The Education Bill was debated in the House of Lords yesterday, and humanist peers argued for abolishing English state schools’ requirement to hold a daily act of collective worship of a broadly Christian character. However, concerns were dismissed by the Government, who argued that the current system was ‘sufficiently flexible’ in allowing parents to withdraw their children, and referred to the country’s ‘Christian heritage’. Lord Hill of Oareford, the Department for Education’s minister in the Lords responsible for schools, also cited last year’s Integrated Household Survey, which found that, when asked ‘What is your religion, even if you are not currently practising?’, 71% of the population said Christian.
Currently, all state-funded schools are required to hold a daily act of collective worship. This is usually of a broadly Christian character, though a school can apply to make this of some other faith.
BHA Faith Schools Campaigns Officer Richy Thompson commented, ‘The United Kingdom is not a Christian country, but a country with a diverse population subscribing to a variety of religious and non-religious beliefs. Furthermore, it is not a very adherent country – the 2009 British Social Attitudes Survey found that only 11% of the population attends an act of religious worship weekly, and only 17% monthly. Nor is it a country that wants its children to be more adherent – in July 2010, a YouGov poll commissioned by the Accord Coalition found that 43% of the population supported replacing collective worship – even in ‘faith’ schools – with inclusive assemblies, while just 30% opposed. To require all English schools to hold a daily act of collective worship, with the default position being that all pupils will attend, is therefore out of step with the reality of the country today.’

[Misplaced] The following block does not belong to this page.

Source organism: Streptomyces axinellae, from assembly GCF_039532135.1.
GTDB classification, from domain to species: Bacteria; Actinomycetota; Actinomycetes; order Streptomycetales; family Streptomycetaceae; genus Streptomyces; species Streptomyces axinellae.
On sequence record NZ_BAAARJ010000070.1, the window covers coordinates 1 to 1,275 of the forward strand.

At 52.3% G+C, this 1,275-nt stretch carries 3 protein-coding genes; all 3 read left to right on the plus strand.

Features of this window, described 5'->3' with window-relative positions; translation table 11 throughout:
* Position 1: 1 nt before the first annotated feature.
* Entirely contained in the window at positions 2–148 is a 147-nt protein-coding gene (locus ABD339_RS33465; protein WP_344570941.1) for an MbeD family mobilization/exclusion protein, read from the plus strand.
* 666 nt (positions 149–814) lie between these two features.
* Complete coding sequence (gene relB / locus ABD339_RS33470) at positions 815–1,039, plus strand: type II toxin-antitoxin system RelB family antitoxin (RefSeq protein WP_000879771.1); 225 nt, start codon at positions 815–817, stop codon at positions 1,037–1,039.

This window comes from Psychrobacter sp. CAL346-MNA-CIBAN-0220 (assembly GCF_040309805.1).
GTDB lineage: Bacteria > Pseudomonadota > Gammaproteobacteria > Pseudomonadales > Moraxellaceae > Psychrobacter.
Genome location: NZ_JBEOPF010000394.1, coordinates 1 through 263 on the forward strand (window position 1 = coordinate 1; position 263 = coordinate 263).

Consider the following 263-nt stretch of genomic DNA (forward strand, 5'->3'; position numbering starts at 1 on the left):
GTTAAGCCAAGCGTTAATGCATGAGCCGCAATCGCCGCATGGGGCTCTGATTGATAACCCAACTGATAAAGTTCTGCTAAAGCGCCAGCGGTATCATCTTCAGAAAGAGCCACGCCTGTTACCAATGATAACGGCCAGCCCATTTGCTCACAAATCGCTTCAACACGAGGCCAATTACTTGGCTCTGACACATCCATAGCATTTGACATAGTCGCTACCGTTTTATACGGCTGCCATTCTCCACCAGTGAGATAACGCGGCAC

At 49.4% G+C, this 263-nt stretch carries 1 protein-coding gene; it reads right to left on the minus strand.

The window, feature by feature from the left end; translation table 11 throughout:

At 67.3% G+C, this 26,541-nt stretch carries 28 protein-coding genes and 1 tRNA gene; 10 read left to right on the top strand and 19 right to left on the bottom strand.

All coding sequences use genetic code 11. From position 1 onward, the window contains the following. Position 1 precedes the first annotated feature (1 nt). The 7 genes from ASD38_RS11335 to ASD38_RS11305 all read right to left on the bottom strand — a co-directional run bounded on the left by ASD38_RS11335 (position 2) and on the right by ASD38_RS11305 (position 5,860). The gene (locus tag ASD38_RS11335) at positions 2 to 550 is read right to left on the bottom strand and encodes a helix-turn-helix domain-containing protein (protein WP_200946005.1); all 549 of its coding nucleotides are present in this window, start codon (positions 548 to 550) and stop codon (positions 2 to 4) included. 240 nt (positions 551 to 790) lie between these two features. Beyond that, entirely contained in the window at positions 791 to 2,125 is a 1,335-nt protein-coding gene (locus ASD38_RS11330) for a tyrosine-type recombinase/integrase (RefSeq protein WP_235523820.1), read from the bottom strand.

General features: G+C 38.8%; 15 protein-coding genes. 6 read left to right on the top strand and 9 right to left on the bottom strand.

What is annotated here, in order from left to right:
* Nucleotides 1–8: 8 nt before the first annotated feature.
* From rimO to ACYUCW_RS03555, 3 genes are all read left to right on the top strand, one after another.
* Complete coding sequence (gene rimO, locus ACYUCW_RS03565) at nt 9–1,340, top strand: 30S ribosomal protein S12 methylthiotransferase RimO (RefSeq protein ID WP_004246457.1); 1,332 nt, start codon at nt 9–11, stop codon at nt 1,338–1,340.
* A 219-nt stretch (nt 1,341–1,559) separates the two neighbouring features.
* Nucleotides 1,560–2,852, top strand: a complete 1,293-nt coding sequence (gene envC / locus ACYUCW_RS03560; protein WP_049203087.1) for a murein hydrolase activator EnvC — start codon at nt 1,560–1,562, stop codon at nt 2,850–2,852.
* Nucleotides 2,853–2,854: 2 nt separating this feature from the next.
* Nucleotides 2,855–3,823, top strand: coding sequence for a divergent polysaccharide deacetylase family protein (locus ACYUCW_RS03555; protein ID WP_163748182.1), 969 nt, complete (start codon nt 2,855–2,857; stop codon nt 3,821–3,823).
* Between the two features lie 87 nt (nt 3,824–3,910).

For further comment or information, please contact Richy Thompson on 020 7462 4993.
Read more about the BHA’s campaigns work on Collective Worship.
The British Humanist Association is the national charity working on behalf of ethically concerned, non-religious people in the UK. It is the largest organisation in the UK campaigning for an end to religious privilege and to discrimination based on religion or belief, and for a secular state.